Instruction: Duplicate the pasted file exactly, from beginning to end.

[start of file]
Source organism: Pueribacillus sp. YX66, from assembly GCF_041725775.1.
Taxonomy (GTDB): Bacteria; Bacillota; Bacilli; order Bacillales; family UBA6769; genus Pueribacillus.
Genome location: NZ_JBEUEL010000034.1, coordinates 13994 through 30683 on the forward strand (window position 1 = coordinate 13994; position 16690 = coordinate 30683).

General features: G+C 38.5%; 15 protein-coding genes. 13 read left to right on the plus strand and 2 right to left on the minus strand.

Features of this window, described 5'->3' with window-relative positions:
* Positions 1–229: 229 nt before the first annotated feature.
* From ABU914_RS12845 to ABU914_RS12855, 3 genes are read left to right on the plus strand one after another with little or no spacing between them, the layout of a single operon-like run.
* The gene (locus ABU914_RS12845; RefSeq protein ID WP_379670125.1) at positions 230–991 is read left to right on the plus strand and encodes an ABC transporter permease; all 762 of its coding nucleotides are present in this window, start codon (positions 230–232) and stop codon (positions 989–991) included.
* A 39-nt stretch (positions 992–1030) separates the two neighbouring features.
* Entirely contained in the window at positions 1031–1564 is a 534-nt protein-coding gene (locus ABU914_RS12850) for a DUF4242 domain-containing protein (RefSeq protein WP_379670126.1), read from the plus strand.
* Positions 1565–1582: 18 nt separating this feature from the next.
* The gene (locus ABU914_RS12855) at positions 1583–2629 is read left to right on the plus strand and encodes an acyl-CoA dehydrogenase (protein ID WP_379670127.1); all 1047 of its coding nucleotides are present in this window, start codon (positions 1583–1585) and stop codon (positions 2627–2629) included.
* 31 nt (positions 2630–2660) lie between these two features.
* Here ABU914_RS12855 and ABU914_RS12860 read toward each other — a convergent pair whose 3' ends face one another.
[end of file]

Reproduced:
Source organism: Pueribacillus sp. YX66, from assembly GCF_041725775.1.
Taxonomy (GTDB): Bacteria; Bacillota; Bacilli; order Bacillales; family UBA6769; genus Pueribacillus.
Genome location: NZ_JBEUEL010000034.1, coordinates 13994 through 30683 on the forward strand (window position 1 = coordinate 13994; position 16690 = coordinate 30683).

General features: G+C 38.5%; 15 protein-coding genes. 13 read left to right on the plus strand and 2 right to left on the minus strand.

Features of this window, described 5'->3' with window-relative positions:
* Positions 1–229: 229 nt before the first annotated feature.
* From ABU914_RS12845 to ABU914_RS12855, 3 genes are read left to right on the plus strand one after another with little or no spacing between them, the layout of a single operon-like run.
* The gene (locus ABU914_RS12845; RefSeq protein ID WP_379670125.1) at positions 230–991 is read left to right on the plus strand and encodes an ABC transporter permease; all 762 of its coding nucleotides are present in this window, start codon (positions 230–232) and stop codon (positions 989–991) included.
* A 39-nt stretch (positions 992–1030) separates the two neighbouring features.
* Entirely contained in the window at positions 1031–1564 is a 534-nt protein-coding gene (locus ABU914_RS12850) for a DUF4242 domain-containing protein (RefSeq protein WP_379670126.1), read from the plus strand.
* Positions 1565–1582: 18 nt separating this feature from the next.
* The gene (locus ABU914_RS12855) at positions 1583–2629 is read left to right on the plus strand and encodes an acyl-CoA dehydrogenase (protein ID WP_379670127.1); all 1047 of its coding nucleotides are present in this window, start codon (positions 1583–1585) and stop codon (positions 2627–2629) included.
* 31 nt (positions 2630–2660) lie between these two features.
* Here ABU914_RS12855 and ABU914_RS12860 read toward each other — a convergent pair whose 3' ends face one another.